Wildebeest is 15.
Wildebeest decided he wanted dreadlocks.
After several failed lunch-hour attempts by friends
to dread his hair, Wildebeest mentioned
another dread method: neglect dreads.
Wildebeest started sporting a snarled head of hair.
I assumed neglect dreads.
And said nothing.
Until he mentioned we needed to order the dreadlock kit
he’d researched online.
The kit with wax.
I said, “But you’re doing neglect dreads.”
He said, “No.”
I said, “Then what’s going on with your hair all snarled up?”
He said, “I’m too lazy to comb it.”
(Insert EXCLAMATION OF YOUR CHOICE)
Yesterday we spent several hours combing out the hair
we’d coated with a half-bottle of conditioner.
I’d comb for a while and then leave him to it,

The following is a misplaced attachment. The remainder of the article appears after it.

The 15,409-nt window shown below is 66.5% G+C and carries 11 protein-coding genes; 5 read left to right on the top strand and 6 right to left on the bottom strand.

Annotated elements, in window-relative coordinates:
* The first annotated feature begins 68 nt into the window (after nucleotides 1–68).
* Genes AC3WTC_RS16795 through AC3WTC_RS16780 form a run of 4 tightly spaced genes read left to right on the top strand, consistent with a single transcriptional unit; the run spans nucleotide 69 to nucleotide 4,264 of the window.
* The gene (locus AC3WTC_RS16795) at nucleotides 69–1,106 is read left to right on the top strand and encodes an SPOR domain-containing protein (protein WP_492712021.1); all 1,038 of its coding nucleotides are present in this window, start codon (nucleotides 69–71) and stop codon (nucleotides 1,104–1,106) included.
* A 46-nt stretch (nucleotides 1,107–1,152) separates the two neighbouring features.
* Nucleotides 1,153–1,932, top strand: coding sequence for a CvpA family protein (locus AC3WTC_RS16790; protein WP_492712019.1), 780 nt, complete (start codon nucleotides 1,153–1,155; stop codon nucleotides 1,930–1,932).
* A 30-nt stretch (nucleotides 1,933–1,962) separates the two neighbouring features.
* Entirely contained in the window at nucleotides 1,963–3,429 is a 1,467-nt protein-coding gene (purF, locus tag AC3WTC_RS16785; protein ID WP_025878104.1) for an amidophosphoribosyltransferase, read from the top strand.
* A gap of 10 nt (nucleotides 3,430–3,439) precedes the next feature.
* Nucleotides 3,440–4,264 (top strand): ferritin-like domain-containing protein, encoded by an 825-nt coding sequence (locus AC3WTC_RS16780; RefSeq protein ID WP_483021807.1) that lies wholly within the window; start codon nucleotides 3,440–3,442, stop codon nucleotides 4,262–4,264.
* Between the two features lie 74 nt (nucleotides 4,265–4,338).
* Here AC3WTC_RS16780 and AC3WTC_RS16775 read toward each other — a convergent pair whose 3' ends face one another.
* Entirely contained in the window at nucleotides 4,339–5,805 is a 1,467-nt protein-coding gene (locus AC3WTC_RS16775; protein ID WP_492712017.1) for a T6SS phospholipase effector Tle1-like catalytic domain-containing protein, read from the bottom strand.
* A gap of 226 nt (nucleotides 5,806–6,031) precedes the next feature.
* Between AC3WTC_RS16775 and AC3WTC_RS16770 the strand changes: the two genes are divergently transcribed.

all the while hoping he’d just give up and ask me to cut it all off.
But the next time I’d go in to where he sat in the bathtub in swim shorts,
he was still working on it.
Tears of pain and frustration in his eyes.
I’d comb some more, apologizing when I yanked his hair.
Still hoping he’d give up and have me cut it.
But then something happened.
I started to root for Wildebeest.
I wanted him to stick with the agony of the comb
until the very last snarl was smoothed from his head.
I didn’t want him to give up. Give in.
I wanted Wildebeest to keep his long hair.
His major accomplishment.
His freak flag.
So at the end, it was me combing out the last snarls.
Him in tears.
Me crying for my stubborn son who always does stuff the hard way.
I wept, wondering if his life would always be this way.
Him choosing the rockiest path.
We finished. Both exhausted.
I wish I had after photos but I don’t.
Despite the abuse his hair was smooth and silky.
Wildebeest is reconsidering getting dreadlocks.
He has a whole new appreciation for the fact that
dreadlocks require hours of backcombing.
I’ll go with whatever he decides.